Developing Partnerships with Others Who Have Cultural Competence in Your Field

Fortunately, you don't have to do the work of creating more inclusive programs alone. Chances are good that you can develop partnerships with other organizations in your community to strengthen your programs.

For example, a health and human services agency may ask other organizations who work with a similar population to provide referrals from communities of color. Or a conventional arts organization can partner with a cultural institution that has roots in a particular community to co-host a series of forums on a topic that is of interest to both organizations.

Creative partnerships could lead to collaborations that can help your organization create more inclusive programs and attract a more diverse constituency. However, be sensitive to the needs and resources of other organizations when pursuing partnership opportunities. While there will likely be organizations ready and available to partner with you, other organizations with roots in specific communities of color may find that their resources have been spread too thinly by acting as a partner with too many mainstream organizations.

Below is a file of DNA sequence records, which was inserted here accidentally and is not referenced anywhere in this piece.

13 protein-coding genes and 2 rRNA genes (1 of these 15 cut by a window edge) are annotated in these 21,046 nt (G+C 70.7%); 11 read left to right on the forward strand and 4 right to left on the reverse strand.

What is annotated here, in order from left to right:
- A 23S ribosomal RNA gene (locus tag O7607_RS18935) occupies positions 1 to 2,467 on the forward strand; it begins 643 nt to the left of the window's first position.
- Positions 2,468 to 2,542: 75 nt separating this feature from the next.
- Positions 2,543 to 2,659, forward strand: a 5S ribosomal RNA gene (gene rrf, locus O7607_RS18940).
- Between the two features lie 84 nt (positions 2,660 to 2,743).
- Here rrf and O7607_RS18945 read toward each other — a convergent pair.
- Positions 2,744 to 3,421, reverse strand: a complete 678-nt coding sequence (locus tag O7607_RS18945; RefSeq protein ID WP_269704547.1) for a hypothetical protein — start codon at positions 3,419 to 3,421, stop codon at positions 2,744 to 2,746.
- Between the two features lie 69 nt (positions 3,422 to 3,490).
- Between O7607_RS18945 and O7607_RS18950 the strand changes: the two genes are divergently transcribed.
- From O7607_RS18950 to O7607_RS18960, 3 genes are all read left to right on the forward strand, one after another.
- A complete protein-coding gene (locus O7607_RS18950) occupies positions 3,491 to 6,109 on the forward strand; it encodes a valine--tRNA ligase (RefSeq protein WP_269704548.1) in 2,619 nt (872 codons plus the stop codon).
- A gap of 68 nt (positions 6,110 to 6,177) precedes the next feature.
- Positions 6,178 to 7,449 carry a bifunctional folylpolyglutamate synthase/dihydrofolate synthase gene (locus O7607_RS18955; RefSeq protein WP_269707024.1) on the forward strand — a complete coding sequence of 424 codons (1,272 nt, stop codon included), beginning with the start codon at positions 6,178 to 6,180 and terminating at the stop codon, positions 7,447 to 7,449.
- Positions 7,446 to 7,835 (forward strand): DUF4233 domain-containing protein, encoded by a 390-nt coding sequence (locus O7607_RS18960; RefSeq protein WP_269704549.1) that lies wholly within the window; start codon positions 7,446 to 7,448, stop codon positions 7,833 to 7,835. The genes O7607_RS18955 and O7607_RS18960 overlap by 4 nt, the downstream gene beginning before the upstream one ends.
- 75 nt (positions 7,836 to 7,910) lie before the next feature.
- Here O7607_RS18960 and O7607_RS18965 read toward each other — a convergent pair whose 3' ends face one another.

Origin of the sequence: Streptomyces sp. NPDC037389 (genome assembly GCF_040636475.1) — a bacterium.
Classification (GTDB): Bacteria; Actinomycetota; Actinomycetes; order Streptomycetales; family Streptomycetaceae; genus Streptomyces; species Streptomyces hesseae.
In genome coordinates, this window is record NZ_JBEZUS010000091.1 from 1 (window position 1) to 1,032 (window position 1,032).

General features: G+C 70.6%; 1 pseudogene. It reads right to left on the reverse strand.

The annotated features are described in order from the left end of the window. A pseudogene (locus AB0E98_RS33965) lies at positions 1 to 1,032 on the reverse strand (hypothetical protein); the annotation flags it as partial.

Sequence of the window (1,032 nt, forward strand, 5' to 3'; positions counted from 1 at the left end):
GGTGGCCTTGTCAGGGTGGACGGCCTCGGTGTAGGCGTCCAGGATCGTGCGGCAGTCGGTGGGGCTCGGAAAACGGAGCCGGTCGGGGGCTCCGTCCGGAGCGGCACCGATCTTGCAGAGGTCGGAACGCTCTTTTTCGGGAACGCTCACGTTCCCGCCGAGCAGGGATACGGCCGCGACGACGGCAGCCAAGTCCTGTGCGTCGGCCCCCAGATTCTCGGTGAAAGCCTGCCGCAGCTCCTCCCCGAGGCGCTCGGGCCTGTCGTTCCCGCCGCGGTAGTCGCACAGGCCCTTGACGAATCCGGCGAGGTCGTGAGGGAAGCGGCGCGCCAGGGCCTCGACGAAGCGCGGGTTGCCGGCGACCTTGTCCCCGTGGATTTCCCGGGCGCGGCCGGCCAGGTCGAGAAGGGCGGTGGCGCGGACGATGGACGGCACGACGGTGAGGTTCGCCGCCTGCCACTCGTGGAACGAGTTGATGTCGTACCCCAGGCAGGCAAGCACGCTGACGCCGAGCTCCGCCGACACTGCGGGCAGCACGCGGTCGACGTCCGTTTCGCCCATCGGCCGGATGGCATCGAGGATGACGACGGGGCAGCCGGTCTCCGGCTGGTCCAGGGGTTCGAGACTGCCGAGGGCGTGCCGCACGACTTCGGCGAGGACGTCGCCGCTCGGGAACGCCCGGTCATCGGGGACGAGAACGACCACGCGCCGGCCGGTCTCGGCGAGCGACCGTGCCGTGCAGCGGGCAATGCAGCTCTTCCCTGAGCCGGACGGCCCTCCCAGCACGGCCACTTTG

Overview: Programs and Constituents 

Defining Your Target Population 

Tracking and Evaluating How Constituents Use Your Programs

Approaches to Program Design 

Examples of Impact of Inclusiveness on Program Effectiveness  

Creating More Inclusive Programs and More Diverse Constituents 

    Developing Partnerships with Others Who Have Cultural Competence in Your Field 

     Asking Constituents for Suggestions 

     Creating a Programs/Constituents Advisory Board 

     Finding a Mentor